Cost to access: As long as you are performing your processing in the same location (region) as where the data are located in Earthdata Cloud, then the cost to access the data is completely free. CryoCloud is running in the same
us-west-2region as where the NASA Earthdata Cloud data are stored.
Cost to compute: Just like your laptop costs money up front that provides you with certain CPU and memory, the compute resources needed to run your analyses do cost money. This can be thought of as the difference between an upfront cost like purchasing a laptop to process data locally versus something you can pay for as you go. There is a cost associated with the EC2 instance mentioned above, paid for by CryoCloud.
Cost to store: With analysis in place, the data are being streamed directly from its native location in the cloud, so storage is not needed. However you may wish to store analysis outputs or other data using your own S3 bucket, which does incur a cost.
“When To Cloud”#
Migrating to a cloud-based data analysis workflow can often have a steep learning curve and feel overwhelming. There are times when the cloud is effective and times when the download model may still be more appropriate. Here are a few key questions to ask yourself:
What is the data volume?
How long will it take to download?
Can you store all that data (cost and space)?
Do you have the computing power for processing?
Does your team need a common computing environment?
Do you need to share data at each step or just an end product?
3. Introduction to ICESat-2#
ICESat-2 carries a satellite lidar instrument, ATLAS. Lidar is an active remote sensing technique in which pulses of light are emitted and the return time is used to measure distance, in this case the height of something on the earth’s surface. The available ICESat-2 data products range from sea ice freeboard to land elevation to cloud backscatter characteristics. A list of available products can be found here.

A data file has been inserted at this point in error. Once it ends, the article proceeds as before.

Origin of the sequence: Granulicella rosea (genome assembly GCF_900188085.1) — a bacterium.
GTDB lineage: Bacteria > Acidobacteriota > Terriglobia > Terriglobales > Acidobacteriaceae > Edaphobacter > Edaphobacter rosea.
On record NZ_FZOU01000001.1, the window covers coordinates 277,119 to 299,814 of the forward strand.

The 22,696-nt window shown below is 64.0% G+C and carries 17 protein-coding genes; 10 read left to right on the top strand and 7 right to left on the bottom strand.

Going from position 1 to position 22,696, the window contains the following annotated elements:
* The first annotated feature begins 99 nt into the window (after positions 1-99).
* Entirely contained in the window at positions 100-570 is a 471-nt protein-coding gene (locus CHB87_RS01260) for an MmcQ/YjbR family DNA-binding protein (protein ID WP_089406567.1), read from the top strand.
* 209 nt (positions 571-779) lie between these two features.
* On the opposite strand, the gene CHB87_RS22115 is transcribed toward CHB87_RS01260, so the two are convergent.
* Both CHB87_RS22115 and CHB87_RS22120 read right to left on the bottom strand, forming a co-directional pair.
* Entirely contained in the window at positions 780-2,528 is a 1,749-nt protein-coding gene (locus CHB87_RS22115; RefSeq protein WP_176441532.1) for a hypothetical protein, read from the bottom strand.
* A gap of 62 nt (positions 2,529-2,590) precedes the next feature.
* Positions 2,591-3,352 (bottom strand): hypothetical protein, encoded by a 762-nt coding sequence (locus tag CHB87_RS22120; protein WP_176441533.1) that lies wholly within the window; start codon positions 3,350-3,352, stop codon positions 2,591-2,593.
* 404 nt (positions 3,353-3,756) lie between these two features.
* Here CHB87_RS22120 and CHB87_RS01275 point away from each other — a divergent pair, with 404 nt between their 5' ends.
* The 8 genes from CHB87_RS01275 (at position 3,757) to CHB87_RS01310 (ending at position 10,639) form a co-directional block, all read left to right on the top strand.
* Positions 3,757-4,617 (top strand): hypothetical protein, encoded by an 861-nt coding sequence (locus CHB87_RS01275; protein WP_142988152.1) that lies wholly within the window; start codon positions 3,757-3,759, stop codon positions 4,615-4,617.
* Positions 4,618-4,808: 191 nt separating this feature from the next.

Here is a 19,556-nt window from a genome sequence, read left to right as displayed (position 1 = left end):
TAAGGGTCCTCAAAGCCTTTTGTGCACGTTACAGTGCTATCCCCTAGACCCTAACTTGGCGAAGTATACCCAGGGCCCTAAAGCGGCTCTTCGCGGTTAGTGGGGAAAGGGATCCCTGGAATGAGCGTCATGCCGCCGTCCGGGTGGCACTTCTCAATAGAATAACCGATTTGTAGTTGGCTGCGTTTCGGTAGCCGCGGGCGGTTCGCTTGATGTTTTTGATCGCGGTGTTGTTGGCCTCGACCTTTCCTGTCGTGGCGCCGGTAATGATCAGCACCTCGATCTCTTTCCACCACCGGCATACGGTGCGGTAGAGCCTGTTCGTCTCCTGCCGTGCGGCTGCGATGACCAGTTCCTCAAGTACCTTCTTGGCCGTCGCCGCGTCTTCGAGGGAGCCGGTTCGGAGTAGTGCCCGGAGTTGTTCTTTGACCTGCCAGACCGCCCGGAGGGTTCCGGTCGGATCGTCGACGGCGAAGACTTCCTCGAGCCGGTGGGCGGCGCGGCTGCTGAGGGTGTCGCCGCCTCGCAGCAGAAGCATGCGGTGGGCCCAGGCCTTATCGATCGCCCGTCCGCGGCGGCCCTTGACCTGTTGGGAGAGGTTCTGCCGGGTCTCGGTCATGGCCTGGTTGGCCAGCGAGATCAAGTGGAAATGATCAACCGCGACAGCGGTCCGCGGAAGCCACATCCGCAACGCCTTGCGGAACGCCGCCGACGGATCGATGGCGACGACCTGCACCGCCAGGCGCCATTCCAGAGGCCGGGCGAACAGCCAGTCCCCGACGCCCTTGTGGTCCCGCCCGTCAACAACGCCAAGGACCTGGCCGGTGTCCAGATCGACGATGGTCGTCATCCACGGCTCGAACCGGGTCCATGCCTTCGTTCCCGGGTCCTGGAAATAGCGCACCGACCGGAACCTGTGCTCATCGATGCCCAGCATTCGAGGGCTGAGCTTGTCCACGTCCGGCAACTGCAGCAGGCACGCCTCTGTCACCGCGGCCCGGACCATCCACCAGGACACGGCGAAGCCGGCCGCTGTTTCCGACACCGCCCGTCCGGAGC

More key features of ICESat-2:
Height determined using round-trip travel time of laser light (photon counting lidar)
10,000 laser pulses released per second, split into 3 weak/strong beam pairs at a wavelength of 532 nanometers (bright green on the visible spectrum).
Measurements taken every 70 cm along the satellite’s ground track, roughly 11 m wide footprint.
The number of photons that return to the telescope depends on surface reflectivity and cloud cover (which obscures ATLAS’s view of Earth). As such, the spatial resolution of signal photons varies.
ICESat-2 measures data along 3 strong/weak beam pairs, resulting in 3 strong beams and 3 weak beams. The strong and weak beams are calibrated such that the weak beams have more sensitivity to viewing very bright surfaces (Ex. ice), while the strong beams are able to view surfaces with lower reflectances (Ex. water). The beams are designated in each data product as
gt stands for “ground track”, the number refers to the photon emitter, and the
r indicate “left” or “right” beam of the pair. Which of these designations is strong or weak depends on the orientation of the satellite (forwards,
sc_orient==0). A helpful table of which beams are strong/weak can be found on p131 of the ATL03 Algorithm Theoretical Basis Document. The ATLAS spot number (values 1-6) is based on the ground track designation (
gt1l etc.) and spacecraft orientation and, once determined, can be used to consistently identify strong (Spots 1, 3, and 5) and weak (Spots 2, 4, and 6) beams.
Photo: Neuenschwander et. al. 2019, Remote Sens. Env. DOI
The ICESat-2 lidar collects at the single photon level, different from most commercial lidar systems. A lot of additional photons get returned as solar background noise, and removing these unwanted photons is a key part of the algorithms that produce the higher level data products.
Fig. 2. Results from signal finding methods for simulated ATLAS data. Black points show raw point cloud data as ingested from ATL03 product. Blue points overlaid in each plot show which photons each method identified as signal. Top panel reflects the signal photons as identified on the ATL03 data product (medium and high confidence signal photons). Bottom panel reflects the signal photons identified from the ATL08 DRAGANN method. (Neuenschwander & Pitts, 2019)
Photo: Neuenschwander et. al. 2019, Remote Sens. Env. DOI
To aggregate all these photons into more manegable chunks, many of the Level-3B products such as ATL08 consolidate the photons into variable segment lengths.